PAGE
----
TOKYO - Carlos Ghosn's plan to save Nissan Motor Co. Ltd. will spare all but a few U.S. jobs while cutting 21,000 globally.
Last week, Nissan's COO announced plans to bolster North American production while shutting five plants in Japan. He promised to bring a wider variety of cars and trucks to the United States, and he vowed to breathe new life into Infiniti, Nissan's luxury division.
Although it escaped the brunt of Ghosn's cuts, Nissan North America Inc. and those who do business with it will shoulder more responsibility.
Suppliers, for example, will have to prove themselves if they are to survive cuts in Nissan's global purchasing ranks. And ad agency TBWA/Chiat Day will compete for a single global Nissan contract.
Nissan's U.S. sales operations will have to swallow some medicine, too. In the next five weeks they must decide how to reorganize field offices without affecting service to dealers.
In the past, Americans could blame Japan for products that missed the mark in the United States. Exhibit A: the Nissan Axxess. Now, no new products will arrive without U.S. blessing.
If products flop, Nissan in North America will have no one to blame but itself.
The changes are part of the long-waited Nissan revival plan announced here last week. The architect of that plan is Ghosn, who handled mobs of journalists and photographers at the Tokyo auto show with the aplomb of a rock star. When he outlined his recovery plan, he did not mince words.
'Nissan is in bad shape,' Ghosn said.
Of course, the recovery plan is the easy part. Carrying it out is another matter. Here's how it will affect Nissan's operations in North America:
New products: Nissan will pump more products into its Infiniti Division in an effort to make it a top-tier luxury franchise. The company promises to shore up weaknesses in Nis-san Division's minivans, sports cars and pickups.
Worldwide, Nissan will cut costs by designing global platforms, some of them to be developed with Renault. One possible candidate is Renault's Avantime concept minivan. How-ever, Renault will badge it as an Infiniti only if Nissan North America asks for it.
'Product development,' said Ghosn, 'will be at the heart of Nissan's revival. ... There is no problem at a car company that good products can't solve.'
Fresher products: Nissan vehicles now arrive at U.S. dealerships 12 to 18 months after they are launched in Japan. Within three years, Nissan expects to reduce that lag to three months.
Higher transaction prices: In the United States, Nissan products on average sell for $1,000 less than comparable models from competitors. Heavy discounting is to blame. The company wants to slice that difference to $650 over the next three years and erase the difference over the next decade.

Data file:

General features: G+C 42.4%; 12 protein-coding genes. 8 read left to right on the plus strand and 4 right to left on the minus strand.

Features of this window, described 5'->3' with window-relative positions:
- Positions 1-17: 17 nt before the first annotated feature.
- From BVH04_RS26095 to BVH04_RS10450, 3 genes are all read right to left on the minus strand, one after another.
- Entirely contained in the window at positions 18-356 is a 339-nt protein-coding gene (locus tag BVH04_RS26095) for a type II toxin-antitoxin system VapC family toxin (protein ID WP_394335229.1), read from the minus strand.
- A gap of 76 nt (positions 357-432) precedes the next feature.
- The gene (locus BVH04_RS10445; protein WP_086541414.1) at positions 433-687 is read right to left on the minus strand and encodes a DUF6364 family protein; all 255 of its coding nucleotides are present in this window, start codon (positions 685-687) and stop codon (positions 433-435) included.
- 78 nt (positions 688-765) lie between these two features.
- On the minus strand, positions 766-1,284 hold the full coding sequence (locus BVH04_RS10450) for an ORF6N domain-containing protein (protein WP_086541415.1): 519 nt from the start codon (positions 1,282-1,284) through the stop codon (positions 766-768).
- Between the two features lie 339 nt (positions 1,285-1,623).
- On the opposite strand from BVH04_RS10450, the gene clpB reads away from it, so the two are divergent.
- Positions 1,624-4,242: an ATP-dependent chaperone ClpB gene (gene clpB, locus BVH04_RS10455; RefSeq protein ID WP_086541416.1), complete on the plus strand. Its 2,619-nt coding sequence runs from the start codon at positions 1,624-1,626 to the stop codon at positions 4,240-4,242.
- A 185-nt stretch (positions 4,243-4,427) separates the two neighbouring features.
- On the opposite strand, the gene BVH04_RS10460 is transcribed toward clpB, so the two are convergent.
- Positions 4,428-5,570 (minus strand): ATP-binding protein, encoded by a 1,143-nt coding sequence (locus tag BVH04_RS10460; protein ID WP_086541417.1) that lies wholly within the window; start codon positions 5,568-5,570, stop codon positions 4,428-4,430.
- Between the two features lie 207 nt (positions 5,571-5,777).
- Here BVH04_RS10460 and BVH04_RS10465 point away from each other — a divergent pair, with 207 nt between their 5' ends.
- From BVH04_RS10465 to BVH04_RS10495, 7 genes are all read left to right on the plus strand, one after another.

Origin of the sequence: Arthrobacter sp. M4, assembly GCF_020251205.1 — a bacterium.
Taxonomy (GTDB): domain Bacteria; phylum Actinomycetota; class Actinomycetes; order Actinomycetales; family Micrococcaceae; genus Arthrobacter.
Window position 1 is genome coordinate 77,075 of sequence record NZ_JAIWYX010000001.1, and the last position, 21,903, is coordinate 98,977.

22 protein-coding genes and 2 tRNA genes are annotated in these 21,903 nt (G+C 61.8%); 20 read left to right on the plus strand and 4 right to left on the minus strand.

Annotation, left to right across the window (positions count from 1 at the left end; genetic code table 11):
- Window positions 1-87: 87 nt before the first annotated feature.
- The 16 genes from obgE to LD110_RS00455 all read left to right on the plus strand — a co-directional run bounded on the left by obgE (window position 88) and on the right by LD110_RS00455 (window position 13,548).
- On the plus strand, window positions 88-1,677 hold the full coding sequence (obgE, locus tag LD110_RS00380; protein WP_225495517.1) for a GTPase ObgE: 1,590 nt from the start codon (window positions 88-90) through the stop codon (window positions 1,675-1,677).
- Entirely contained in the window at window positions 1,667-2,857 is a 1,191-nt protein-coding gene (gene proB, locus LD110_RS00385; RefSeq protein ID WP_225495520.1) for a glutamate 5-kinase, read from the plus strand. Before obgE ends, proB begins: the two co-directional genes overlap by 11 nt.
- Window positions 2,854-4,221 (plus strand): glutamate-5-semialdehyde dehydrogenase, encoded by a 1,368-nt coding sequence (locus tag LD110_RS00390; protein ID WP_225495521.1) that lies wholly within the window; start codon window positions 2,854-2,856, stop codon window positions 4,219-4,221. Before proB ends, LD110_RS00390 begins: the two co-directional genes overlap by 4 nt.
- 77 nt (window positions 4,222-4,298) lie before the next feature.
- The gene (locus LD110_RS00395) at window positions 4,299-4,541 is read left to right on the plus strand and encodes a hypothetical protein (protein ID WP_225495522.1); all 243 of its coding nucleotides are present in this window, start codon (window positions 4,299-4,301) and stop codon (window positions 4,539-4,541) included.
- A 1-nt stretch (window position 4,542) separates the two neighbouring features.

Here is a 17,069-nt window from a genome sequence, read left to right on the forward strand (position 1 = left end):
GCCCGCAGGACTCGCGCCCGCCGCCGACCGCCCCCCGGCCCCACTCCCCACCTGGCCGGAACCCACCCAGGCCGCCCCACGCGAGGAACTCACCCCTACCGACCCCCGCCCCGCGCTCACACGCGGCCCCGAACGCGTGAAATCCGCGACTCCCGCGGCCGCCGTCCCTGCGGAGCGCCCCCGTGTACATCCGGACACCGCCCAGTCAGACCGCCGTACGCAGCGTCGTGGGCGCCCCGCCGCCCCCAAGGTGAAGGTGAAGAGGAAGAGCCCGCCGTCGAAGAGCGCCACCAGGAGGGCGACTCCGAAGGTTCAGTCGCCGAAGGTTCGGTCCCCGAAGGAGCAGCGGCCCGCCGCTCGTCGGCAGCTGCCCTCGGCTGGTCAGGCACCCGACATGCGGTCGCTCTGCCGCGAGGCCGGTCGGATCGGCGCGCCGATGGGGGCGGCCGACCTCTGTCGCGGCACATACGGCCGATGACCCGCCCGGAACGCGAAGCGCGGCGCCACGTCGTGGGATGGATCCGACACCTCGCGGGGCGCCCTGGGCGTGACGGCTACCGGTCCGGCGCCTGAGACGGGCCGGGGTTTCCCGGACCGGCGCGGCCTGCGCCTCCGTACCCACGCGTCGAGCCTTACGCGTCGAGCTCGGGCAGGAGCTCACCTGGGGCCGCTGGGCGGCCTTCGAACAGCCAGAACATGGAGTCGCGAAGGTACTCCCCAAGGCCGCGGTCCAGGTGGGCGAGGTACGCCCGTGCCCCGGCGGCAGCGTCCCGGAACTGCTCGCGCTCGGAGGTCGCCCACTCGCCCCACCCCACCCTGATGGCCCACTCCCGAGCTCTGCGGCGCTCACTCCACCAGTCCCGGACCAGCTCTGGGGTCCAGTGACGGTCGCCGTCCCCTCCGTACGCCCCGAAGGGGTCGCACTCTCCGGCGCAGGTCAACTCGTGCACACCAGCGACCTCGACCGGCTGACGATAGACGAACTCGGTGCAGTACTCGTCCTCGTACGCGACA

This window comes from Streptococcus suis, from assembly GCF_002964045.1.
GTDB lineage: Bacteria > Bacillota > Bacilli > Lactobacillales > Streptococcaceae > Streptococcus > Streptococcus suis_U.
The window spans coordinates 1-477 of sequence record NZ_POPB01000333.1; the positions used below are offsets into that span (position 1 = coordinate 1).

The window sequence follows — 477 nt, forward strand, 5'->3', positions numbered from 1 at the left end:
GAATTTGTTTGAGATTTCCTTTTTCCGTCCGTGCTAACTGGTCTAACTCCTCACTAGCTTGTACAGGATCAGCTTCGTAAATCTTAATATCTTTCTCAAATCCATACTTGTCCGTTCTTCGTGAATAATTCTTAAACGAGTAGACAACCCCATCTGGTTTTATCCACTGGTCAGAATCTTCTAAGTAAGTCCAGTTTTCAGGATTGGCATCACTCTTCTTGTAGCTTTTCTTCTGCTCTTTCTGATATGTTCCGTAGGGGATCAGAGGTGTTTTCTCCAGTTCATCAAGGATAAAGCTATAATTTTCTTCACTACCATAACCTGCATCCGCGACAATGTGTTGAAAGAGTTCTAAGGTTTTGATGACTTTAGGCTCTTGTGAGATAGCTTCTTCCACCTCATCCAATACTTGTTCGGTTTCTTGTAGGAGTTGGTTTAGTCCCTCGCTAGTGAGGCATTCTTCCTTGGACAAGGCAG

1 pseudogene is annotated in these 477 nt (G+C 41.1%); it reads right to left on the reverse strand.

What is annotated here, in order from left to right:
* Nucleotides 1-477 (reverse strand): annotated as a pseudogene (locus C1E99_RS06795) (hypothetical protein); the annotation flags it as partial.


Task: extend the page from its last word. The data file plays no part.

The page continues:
Fewer suppliers: Nissan will replace regional vendors with global suppliers. North American suppliers stand to benefit.
Purchasing accounts for 60 percent of Nissan's total costs. The company counts on lower parts prices to provide its biggest and most immediate savings.
Ghosn aims to reduce worldwide purchasing costs by 20 percent over three years.
'Don't wait until April 2000, or your place may be taken already,' Ghosn advised suppliers. 'The first ones who commit in a credible manner - not lip service - will sign contracts.'
North American assembly: Renault will return to the Mexican market. Renaults will be built at one or both of Nissan's underused Mexican plants.
Nissan will support the creation of a Renault distribution network, and Renault Credit International will set up a finance company to serve Renault and Nissan dealers in Mexico.
Nissan is the only major carmaker in Mexico without its own finance arm. Renault pulled out of the Mexican vehicle market in 1986.
The Renault marque itself won't return to the United States, officials insist.
Global advertising: Nissan plans to name one advertising agency to handle a new, global account. Its mission would be to promote a global brand image, a key element in the recovery plan. A U.S. brand management consultant, Larry Light, is helping Nissan define that image. That study will be completed by year end.
One eligible candidate is Nissan's longtime agency, TBWA International, which handles $800 million in annual Nissan billings in 24 countries. Other U.S. ad agencies would be expected to bid, too. However, Ghosn said that the head of worldwide advertising will be based in Tokyo, which could give the inside track to a big Japanese agency.
More r&d: At least 500 people will be added worldwide as Nissan bolsters its vehicle and engine lineup. Some of them will surely go to U.S. technical centers in Los Angeles and Farmington Hills, Mich.
Those operations will have a voice in shaping every product sold in the United States. Historically, products developed in Japan have come straight to the United States without any input from America.
Information systems: Nissan North America has turned over its information systems operations to an outside contractor. The name of the company is expected to be announced this week. The move is expected to save about $40 million annually, said Nobuo Araki, president of Nissan North America.
Reorganized regions: Nissan North America must devise a plan to streamline regional operations by Dec. 1. The company has seven Nissan regions and three Infiniti regions. Dealers won't be affected, said company spokesman Jason Vines. 'We are not going to get rid of anything that will impact the dealer,' he said.